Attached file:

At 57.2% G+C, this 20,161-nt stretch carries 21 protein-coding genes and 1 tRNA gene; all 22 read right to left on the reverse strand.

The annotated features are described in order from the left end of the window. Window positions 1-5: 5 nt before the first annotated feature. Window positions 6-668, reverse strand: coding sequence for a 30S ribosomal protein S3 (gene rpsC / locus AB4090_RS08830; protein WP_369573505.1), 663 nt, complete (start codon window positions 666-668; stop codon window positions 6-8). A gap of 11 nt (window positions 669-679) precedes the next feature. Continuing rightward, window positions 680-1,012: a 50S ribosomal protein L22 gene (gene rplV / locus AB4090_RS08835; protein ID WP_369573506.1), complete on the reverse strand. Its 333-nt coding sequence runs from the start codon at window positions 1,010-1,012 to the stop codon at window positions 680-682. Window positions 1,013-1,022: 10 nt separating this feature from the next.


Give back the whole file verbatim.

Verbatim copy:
At 57.2% G+C, this 20,161-nt stretch carries 21 protein-coding genes and 1 tRNA gene; all 22 read right to left on the reverse strand.

The annotated features are described in order from the left end of the window. Window positions 1-5: 5 nt before the first annotated feature. Window positions 6-668, reverse strand: coding sequence for a 30S ribosomal protein S3 (gene rpsC / locus AB4090_RS08830; protein WP_369573505.1), 663 nt, complete (start codon window positions 666-668; stop codon window positions 6-8). A gap of 11 nt (window positions 669-679) precedes the next feature. Continuing rightward, window positions 680-1,012: a 50S ribosomal protein L22 gene (gene rplV / locus AB4090_RS08835; protein ID WP_369573506.1), complete on the reverse strand. Its 333-nt coding sequence runs from the start codon at window positions 1,010-1,012 to the stop codon at window positions 680-682. Window positions 1,013-1,022: 10 nt separating this feature from the next.